Another decisive factor when choosing a product is the location of the target treatment area. Different consistencies and solutions are better suited to specific regions. For example, when it comes to your face, you should avoid products with ingredients that can clog pores and cause breakouts. And while the lotion is a great full-body treatment, if you're battling eczema on your elbows or behind your knees, you'll probably want a product that's a little thicker and longer-lasting.

Size and packaging

You probably want to invest in various products based only on packaging. While it is very important to have a large tub of healing supplies on hand at home, you will most likely need a portable product when you are on the go.

Frequently asked questions

  • If you have eczema, it is important to keep the moisture on your skin intact. This is why it is so important to apply moisturizer regularly, even within three minutes of showering or bathing.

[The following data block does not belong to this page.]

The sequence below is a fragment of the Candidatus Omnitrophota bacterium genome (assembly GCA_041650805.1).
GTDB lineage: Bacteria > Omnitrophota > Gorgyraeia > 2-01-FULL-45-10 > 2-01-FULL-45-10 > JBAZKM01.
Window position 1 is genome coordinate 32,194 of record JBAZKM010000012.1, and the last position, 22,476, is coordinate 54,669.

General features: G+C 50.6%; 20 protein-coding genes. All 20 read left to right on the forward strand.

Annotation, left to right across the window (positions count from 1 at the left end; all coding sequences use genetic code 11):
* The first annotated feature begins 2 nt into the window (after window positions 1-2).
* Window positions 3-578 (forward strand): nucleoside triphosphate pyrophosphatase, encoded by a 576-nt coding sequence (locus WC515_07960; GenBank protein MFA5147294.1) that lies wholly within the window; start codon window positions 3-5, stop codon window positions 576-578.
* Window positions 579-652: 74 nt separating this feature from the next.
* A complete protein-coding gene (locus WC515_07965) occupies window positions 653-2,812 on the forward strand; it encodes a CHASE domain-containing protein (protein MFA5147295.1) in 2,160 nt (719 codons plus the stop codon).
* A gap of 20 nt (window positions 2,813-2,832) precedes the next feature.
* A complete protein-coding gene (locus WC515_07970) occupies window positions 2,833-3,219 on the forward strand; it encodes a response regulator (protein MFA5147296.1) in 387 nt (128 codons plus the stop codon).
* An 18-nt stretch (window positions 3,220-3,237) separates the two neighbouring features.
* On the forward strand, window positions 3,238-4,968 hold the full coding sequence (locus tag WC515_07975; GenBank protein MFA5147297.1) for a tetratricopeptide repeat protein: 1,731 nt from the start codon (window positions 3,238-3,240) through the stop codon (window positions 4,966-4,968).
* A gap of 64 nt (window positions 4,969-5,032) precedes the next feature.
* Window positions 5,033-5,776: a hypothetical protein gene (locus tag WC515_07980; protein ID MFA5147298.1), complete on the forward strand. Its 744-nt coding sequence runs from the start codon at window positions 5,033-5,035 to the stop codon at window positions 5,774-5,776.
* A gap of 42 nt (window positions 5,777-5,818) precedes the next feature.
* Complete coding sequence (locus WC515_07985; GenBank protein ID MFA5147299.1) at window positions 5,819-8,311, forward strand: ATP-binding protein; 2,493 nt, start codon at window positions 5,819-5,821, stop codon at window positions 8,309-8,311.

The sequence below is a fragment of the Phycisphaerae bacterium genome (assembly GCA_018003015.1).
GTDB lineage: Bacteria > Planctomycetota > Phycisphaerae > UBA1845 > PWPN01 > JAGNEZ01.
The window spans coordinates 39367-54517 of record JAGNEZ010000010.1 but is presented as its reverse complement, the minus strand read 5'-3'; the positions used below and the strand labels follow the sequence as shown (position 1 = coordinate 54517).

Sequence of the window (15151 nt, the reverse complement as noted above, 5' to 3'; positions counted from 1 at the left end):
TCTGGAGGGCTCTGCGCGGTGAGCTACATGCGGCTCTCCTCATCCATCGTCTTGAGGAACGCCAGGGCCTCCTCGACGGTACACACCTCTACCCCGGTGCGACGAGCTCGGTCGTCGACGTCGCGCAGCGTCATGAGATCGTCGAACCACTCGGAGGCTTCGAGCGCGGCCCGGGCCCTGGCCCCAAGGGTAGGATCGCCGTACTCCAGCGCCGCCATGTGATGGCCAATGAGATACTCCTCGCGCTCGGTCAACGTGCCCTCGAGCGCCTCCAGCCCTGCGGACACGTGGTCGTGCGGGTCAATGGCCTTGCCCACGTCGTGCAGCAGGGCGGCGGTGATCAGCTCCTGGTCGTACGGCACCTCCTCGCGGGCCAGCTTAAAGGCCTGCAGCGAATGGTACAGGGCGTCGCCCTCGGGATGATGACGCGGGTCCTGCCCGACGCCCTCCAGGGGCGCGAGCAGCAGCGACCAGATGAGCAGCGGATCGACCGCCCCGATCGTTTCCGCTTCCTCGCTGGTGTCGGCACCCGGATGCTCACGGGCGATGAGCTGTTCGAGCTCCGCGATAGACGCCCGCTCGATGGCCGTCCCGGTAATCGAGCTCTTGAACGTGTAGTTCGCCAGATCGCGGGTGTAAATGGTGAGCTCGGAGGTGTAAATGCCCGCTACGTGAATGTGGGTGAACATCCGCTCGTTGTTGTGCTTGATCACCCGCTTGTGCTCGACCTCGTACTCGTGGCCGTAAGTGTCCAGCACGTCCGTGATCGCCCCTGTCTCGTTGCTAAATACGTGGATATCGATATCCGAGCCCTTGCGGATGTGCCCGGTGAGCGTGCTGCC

"Eczema is a chronic condition, but it can definitely be treated with the right regimen," says Angie Silal , Registered Medical Assistant (RPA-C) at Advanced Dermatology PC. "Treat eczema with moisturizers and creams that help protect the skin's water barrier as it is weakened by eczema."

    However, not all moisturizers are created equal. There are three types: ointments, creams, and lotions. They are classified by the amount of oil and water they contain, and generally the ones that feel 'greasy' are the best because they contain more oil.

    "People with eczema should choose moisturizers with a high oil content rather than a water content, as this will actually attract more water to the skin and reduce water loss," explains Seal. Ointments tend to contain the most oil, creams in moderation, and lotions the least.